Version 1.7 a new dawn
lecture: Computer Science in the DPRK
A view into technology on the other side of the world
This talk will reflect on teaching Computer Science in Pyongyang over the last two years, and look at how technology has been integrated into civilian life in the DPRK. Remaining an extremely isolated country, many people would be surprised to hear that cellphones have become commonplace within the capitol, let alone that the country invests in custom hardware and software. I'll talk through the current state of desktop and mobile technology in pyongyang, and what's changing.
From redstar OS, a custom redhat-derived linux desktop and server environment, to the arirang cellphone and tablet, technology in the DPRK is different from what you are likely to see anywhere else in the world. Most systems are not widely available, and exist as much in rumor as reality. Partially from language barrier, and partially due to restrictive import, export, and communication policies, there are large gaps and large amounts of misinformation around most aspects of the country.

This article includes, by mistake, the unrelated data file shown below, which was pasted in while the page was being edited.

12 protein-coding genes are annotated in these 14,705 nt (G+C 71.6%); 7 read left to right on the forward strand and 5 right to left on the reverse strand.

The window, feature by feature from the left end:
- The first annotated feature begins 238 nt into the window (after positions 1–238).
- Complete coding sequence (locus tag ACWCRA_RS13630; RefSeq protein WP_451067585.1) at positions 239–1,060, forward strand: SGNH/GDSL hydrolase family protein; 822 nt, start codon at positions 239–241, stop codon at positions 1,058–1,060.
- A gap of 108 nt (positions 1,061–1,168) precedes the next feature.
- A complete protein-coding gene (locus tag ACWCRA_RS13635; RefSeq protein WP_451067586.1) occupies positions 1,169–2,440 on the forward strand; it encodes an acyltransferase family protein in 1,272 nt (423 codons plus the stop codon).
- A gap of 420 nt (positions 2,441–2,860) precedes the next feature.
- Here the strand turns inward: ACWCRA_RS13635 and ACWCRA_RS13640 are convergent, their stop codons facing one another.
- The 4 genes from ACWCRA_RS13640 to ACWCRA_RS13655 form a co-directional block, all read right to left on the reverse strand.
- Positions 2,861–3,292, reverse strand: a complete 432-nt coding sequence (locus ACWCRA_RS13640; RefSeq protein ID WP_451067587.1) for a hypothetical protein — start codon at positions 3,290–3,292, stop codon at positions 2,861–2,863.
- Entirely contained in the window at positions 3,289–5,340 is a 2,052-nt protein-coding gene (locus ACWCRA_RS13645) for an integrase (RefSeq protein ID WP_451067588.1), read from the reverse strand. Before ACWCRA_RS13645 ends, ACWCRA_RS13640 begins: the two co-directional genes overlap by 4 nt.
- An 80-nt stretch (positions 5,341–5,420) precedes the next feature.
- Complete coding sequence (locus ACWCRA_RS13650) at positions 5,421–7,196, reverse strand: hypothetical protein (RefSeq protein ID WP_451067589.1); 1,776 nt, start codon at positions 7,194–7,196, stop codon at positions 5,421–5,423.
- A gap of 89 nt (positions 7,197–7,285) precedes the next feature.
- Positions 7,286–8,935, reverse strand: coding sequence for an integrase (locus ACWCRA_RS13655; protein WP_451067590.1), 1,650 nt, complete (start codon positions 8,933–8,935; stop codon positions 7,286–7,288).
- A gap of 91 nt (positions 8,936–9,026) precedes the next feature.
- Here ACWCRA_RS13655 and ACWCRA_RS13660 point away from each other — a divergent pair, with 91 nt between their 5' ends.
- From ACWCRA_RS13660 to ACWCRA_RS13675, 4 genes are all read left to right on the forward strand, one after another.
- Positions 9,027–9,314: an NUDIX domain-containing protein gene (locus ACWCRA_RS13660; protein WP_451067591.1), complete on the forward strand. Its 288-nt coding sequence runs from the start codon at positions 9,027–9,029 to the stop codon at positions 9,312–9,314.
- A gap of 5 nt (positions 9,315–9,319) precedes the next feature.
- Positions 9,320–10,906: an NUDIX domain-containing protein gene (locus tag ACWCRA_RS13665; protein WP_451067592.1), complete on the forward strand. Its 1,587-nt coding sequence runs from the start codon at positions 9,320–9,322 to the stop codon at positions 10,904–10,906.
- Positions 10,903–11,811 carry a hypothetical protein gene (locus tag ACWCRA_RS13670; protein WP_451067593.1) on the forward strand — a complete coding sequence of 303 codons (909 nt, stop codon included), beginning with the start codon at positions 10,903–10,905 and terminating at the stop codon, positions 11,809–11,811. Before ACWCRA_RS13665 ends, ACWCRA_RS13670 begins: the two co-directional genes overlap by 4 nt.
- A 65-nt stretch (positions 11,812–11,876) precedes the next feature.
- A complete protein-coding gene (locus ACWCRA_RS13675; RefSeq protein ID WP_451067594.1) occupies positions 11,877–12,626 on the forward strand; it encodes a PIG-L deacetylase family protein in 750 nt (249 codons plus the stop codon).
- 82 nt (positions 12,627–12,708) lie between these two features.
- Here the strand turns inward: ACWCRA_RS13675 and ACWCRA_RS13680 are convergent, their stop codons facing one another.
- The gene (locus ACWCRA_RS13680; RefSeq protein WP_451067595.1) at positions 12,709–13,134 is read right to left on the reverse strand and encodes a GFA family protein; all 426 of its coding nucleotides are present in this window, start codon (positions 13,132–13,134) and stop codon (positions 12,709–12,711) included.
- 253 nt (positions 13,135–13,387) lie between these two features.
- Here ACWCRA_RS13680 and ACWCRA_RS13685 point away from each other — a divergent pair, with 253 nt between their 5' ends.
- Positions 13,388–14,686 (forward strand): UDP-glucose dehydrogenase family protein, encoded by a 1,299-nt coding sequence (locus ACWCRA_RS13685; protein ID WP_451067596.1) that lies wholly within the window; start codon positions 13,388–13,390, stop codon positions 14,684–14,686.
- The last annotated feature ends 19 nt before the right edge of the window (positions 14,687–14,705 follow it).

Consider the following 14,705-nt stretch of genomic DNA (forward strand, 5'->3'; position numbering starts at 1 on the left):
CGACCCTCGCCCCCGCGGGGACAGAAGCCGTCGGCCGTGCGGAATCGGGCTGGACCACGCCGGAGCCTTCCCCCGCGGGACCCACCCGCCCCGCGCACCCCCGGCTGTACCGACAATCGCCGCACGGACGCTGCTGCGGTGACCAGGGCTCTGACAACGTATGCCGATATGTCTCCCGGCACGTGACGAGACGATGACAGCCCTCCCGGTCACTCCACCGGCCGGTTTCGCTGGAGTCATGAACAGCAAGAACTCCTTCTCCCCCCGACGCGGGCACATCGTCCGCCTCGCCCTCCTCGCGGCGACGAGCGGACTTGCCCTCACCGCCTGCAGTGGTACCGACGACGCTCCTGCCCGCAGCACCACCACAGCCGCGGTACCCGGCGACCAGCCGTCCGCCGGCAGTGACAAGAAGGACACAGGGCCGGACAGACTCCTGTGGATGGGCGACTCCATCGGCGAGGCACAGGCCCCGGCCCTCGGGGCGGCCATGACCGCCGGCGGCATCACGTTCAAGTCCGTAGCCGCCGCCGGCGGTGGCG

I've spent the last two falls teaching Computer Science, specifically Operating Systems and Databases, to undergraduates at the Pyongyang University of Science and Technology. In the course of life in Pyongyang, I've been able to observe the growing prevalence of mobile technology, and get a firsthand look at the state of consumer technology in the country.
In this talk I'll provide a demonstration of redstar 3.0, the current generation of the desktop operating system, and offer the caveat that it is seldom used in practice. I will also bring a samjiyong android tablet, to demonstrate the state of mobile technology. I'll focus the talk on discussing what international technology is and isn't applicable to the country, and the opportunities going forwards.
Start time: 21:15
Room: Saal 2
Track: Ethics, Society & Politics